Elder Abuse: Spotting the Signs and Responding

When we think about getting older, most of us don’t see our senior years including abuse or neglect. However, it’s estimated that more than 2.5 million senior citizens are victims of some form of maltreatment with 90 percent of the abuse being committed by someone the elderly victim knows—most often a family member.

Signs of elder abuse

An older person who is being abused:

  • May seem depressed and withdrawn
  • Will never accept invitations to spend time away from their family or a caregiver
  • Seems afraid to make their own decisions
  • Seems to be hiding something about a caregiver
  • Never seems to have any spending money
  • May put off going to the doctor
  • Seems to have too many household “accidents”

An older person is also at greater risk than other age groups of suffering more serious effects of abuse or neglect. The effects can result in more serious injuries to elders whose bones break and tissues tear more easily. The ability to recuperate diminishes with age. Financial abuse can be devastating because the elderly are less likely to be able to work to make up for their losses.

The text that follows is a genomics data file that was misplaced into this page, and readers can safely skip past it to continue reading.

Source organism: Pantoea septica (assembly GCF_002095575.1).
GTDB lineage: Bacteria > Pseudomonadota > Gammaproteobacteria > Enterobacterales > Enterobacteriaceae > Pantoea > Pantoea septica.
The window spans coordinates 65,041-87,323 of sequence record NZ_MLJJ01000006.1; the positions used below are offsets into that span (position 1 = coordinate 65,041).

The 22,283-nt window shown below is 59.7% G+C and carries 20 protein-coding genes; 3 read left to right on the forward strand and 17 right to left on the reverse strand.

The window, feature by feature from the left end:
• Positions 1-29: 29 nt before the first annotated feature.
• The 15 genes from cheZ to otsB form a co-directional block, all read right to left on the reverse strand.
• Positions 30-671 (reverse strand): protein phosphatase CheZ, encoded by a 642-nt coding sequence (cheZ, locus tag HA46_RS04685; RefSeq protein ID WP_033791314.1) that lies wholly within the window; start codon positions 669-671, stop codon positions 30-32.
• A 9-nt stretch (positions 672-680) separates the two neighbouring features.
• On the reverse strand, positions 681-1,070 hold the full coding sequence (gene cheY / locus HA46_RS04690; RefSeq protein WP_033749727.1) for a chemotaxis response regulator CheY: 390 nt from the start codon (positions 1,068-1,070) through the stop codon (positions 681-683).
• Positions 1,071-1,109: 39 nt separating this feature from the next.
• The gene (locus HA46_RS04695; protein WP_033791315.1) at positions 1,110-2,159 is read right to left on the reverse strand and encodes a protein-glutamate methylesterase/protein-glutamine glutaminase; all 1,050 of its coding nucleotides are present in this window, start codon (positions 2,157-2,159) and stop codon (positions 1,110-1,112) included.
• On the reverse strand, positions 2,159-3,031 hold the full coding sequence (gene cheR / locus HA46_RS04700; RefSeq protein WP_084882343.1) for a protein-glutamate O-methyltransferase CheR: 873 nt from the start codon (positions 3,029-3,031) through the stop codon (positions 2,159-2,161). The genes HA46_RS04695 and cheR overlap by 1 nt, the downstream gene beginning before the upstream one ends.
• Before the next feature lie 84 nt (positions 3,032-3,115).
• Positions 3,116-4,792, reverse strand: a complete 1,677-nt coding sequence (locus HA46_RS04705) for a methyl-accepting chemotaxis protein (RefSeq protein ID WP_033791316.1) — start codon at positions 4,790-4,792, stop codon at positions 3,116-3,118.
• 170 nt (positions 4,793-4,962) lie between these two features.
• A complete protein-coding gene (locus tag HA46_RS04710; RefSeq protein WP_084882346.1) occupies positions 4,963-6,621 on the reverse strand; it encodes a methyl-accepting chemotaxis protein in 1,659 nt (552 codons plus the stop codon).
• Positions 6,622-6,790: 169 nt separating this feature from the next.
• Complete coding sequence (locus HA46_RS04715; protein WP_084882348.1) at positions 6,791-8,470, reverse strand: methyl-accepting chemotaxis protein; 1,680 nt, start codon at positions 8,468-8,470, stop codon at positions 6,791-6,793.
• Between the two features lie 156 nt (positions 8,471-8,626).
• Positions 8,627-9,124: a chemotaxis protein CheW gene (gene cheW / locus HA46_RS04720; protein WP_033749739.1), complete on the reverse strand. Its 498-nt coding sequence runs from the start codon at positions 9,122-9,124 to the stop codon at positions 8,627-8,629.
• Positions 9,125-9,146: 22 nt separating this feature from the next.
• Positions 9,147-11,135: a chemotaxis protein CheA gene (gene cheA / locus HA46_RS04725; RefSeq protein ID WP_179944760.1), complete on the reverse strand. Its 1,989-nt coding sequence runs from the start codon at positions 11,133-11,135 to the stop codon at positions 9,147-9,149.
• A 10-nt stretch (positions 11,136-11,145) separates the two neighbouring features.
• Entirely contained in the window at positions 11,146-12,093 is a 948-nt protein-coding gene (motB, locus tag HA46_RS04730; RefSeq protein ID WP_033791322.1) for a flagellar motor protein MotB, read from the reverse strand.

Where to get help

If you or someone you know is frightened in their own home, talk to your doctor. Your doctor can help you think about options before things get worse.

For Pennsylvanians over the age of 60, help is also available through local Area Agencies on Aging (AAA) that include older adult protective services as an important component of their aging services.

The phone number for the local AAA can be found in the phone book blue pages under Abuse/Assault or find it on the AAA website.

Help is also available through the National Domestic Violence Hotline at:

  • (800) 799-7233 (SAFE)
  • (800) 787-3224 (TTY for the Deaf)

Help is available in English, Spanish and many other languages. All contact with the hotline is free and confidential.